The verification microprogram shown in FIG. 11 will now be described. This microprogram carries out the block 130 of FIG. 9 and is called by the interrupt generated by the logic 6 as stated hereinbefore. It is to be noted that at the beginning of the verification the card is positioned at the last character, that is CRCL, written. The initial block 166 sends the verification character input microinstruction IOX. As has been seen with reference to FIG. 2b, this microinstruction sets the two signals SMU10 and SMU20 at 1, which signals select the fourth and eighth inputs of the multiplexers 35A-35D. This corresponds to reversing the order of the bits read on the output bus BUD10-80. Since the card is read in the opposite direction to that of writing, the final result is that on the bus BUD10-80 the bits are in the same order in which they have been written. This results in another advantage, that is of carrying out the reading in the verification stage using the reverse movement of the card. In default of the multiplexer 35 and of the verification character input microinstruction IOX, it is necessary to reposition the card with the bottom edge aligned on the rollers and then proceed with the reading for verification. If the verification is positive, it would be necessary to re-eject the card. With the system described, on the other hand, the number of movements of the card is halved: in fact, the card is first written on during introduction, then returns verified during ejection. If the verification is positive, the card is already in the ejection position; on the other hand, if the verification is negative, the card is already in the writing position for impressing a fresh writing and verification cycle. The logical decision 168 examines the state of the ALFA cell 59, which contains two at the beginning of the verification. This cell enables comparison in a special manner of the first two characters to be verified, inasmuch as this is a question of the check characters which are not written or recorded in the area of the RAM reserved for the message, but in the reserved memory zone. In fact, these comparisons are carried out by the blocks 170 and 171 and do not modify the memory addresser. The characters following the second are compared by the block 172, which uses the pointer P1 to call in the comparison character from the free zone of the RAM. The block 173 decrements this pointer. It is to be noted that the memory addresser is decremented instead of incremented, inasmuch as the comparison commences from the last character written and ends with the block "A" (see FIGS. 2c and 61). The logical decision 174 examines the result of the comparison and, in the case of an error (block 175) puts 1 into the error cell 57, which, as has been said, is examined by the microprogram of FIG. 9 (logical decision 131).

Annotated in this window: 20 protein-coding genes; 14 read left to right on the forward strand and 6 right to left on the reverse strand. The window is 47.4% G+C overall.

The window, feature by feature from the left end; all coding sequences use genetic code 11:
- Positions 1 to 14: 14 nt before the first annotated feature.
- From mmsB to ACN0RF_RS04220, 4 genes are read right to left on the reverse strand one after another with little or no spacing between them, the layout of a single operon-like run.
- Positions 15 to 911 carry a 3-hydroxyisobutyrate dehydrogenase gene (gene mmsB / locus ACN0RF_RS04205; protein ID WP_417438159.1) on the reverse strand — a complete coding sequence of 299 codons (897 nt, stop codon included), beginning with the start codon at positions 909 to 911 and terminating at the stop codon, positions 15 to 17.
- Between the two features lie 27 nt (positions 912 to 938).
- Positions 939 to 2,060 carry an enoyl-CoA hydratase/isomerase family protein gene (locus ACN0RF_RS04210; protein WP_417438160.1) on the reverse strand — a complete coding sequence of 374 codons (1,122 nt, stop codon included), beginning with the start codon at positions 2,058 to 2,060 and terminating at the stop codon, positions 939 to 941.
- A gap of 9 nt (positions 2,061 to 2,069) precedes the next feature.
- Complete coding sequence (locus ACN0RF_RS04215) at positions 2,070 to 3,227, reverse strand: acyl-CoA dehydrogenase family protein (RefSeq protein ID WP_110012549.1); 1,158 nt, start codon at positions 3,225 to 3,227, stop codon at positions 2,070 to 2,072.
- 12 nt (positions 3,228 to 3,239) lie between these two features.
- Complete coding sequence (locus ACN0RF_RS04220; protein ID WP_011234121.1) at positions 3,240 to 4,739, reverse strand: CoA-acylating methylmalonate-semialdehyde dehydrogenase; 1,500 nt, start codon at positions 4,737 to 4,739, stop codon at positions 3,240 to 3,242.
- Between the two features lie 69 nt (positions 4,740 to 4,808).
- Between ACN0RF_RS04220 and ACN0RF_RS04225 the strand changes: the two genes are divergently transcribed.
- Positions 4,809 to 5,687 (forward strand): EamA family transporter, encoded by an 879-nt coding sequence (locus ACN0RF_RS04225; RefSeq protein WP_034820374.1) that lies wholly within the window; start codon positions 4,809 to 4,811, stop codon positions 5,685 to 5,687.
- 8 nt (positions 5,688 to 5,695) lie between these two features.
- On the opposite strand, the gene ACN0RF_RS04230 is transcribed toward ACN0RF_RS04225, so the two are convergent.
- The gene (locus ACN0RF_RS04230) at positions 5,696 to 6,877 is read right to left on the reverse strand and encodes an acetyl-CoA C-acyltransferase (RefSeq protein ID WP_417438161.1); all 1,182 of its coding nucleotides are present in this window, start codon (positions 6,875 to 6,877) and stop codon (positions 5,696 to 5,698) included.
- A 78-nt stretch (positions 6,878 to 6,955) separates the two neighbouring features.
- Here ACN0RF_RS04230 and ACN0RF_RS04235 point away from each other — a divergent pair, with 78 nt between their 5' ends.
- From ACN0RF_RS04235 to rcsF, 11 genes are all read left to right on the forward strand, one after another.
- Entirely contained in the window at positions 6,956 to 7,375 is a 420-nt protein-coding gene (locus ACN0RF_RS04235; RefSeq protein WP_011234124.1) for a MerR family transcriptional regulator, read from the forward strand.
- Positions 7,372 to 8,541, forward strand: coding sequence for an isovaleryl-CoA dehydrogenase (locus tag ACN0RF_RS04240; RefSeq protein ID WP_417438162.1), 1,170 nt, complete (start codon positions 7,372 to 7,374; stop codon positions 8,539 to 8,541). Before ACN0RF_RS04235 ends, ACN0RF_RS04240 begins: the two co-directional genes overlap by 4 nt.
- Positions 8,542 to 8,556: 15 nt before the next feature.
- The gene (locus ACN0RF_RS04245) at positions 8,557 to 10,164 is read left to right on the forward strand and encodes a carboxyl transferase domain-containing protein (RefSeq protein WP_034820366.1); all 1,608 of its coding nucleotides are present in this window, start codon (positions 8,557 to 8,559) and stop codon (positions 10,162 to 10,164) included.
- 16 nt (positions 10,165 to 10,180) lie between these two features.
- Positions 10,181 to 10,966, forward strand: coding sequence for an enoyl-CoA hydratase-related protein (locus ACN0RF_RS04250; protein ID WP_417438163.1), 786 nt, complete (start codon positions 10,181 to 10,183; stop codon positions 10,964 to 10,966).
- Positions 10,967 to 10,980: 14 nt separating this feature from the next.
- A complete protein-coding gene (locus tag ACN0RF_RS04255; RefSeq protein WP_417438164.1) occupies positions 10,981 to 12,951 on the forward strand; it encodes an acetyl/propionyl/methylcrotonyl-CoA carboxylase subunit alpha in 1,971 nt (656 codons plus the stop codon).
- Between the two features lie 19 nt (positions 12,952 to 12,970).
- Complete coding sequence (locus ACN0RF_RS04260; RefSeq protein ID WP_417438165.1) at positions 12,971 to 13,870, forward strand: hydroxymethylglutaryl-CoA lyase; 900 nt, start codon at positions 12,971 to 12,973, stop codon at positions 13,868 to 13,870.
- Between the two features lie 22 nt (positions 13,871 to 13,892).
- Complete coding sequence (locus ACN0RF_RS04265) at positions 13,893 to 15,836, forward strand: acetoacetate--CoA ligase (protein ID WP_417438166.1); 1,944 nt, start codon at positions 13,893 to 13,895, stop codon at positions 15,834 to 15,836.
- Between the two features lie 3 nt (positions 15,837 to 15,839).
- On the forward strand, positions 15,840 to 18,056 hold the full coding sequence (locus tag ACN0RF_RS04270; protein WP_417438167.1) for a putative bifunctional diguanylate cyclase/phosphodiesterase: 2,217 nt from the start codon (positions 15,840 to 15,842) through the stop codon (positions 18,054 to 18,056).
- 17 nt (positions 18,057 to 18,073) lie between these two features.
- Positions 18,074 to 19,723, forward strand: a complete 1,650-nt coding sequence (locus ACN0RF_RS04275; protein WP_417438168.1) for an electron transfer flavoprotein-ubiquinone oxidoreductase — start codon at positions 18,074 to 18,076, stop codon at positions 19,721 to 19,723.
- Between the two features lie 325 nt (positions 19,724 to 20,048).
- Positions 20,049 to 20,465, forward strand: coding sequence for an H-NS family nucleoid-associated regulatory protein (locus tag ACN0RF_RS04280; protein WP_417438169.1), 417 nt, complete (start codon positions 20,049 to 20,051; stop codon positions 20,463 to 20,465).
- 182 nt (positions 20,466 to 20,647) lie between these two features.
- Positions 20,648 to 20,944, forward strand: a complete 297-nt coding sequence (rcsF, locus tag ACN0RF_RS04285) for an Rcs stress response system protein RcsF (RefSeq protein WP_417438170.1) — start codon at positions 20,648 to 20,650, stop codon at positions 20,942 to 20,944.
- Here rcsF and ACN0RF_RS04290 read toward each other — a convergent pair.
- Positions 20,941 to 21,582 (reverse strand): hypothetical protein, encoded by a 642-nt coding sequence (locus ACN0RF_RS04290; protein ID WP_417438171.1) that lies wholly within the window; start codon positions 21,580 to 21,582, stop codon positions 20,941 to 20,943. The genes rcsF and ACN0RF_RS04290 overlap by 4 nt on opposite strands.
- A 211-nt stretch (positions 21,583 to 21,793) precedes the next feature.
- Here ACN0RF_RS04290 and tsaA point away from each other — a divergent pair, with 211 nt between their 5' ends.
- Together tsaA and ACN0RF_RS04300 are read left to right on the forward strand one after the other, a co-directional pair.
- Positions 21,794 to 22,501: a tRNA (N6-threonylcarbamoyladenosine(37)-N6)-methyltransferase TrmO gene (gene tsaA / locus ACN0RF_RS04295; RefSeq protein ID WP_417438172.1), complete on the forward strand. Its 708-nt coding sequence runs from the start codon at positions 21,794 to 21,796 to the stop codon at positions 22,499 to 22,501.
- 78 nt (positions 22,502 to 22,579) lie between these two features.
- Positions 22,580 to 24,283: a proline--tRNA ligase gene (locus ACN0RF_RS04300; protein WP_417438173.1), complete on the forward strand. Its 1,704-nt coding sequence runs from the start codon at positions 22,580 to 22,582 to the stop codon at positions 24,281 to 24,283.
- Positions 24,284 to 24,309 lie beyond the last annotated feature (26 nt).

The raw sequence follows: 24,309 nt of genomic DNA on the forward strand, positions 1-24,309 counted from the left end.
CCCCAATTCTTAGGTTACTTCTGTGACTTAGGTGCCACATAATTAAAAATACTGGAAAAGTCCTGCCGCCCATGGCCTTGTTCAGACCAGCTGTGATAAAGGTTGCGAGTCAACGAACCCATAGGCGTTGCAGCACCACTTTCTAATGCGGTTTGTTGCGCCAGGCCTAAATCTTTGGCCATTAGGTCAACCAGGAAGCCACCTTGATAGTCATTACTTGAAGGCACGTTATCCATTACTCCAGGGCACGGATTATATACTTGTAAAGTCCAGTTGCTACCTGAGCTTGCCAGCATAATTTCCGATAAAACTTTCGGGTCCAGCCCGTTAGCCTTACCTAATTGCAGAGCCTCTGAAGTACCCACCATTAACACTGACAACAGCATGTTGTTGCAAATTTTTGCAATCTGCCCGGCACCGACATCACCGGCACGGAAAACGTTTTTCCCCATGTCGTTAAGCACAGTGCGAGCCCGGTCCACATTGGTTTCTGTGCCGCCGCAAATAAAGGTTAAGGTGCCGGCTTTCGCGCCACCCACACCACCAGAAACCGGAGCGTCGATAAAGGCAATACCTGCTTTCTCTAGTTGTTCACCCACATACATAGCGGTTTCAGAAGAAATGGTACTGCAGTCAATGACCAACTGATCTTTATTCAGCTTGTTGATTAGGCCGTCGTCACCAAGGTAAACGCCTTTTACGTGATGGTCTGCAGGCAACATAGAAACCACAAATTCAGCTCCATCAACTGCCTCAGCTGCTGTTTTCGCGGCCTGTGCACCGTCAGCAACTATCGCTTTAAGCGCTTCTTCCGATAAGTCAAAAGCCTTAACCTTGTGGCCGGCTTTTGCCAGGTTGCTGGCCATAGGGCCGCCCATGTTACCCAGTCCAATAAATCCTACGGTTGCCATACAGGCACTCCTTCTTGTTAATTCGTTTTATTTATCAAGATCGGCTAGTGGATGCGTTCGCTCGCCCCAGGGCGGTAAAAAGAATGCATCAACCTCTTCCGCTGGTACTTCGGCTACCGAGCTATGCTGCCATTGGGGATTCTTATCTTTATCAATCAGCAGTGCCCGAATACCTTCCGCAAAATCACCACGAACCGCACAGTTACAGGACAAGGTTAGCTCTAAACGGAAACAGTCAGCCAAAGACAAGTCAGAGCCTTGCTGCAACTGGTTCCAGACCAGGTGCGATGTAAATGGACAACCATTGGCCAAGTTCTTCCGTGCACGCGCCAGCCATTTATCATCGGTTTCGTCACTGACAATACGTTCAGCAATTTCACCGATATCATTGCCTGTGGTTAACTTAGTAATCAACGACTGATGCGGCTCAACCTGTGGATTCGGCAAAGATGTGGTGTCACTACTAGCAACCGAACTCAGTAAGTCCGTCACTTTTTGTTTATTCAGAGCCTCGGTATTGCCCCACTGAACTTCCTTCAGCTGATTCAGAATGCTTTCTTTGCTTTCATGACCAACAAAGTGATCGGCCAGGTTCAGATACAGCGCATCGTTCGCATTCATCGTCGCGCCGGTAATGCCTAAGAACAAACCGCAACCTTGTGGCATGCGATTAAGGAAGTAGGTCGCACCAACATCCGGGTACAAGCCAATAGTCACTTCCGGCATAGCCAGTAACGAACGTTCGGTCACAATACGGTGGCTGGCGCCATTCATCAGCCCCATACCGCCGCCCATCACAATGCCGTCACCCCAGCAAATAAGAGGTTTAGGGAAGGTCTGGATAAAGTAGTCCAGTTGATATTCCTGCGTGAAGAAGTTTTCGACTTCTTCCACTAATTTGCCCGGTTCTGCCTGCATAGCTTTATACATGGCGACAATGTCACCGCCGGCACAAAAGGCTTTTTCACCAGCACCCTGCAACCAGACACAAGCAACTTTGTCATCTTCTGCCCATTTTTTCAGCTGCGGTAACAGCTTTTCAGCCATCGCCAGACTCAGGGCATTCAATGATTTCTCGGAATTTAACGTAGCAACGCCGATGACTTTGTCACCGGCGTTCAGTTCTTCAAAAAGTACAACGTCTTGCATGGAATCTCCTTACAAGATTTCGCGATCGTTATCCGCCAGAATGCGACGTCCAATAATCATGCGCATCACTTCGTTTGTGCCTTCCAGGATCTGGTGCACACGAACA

It is apparent from the present description how the control unit for a front insertion device for cards having a magnetic track offers the following advantages: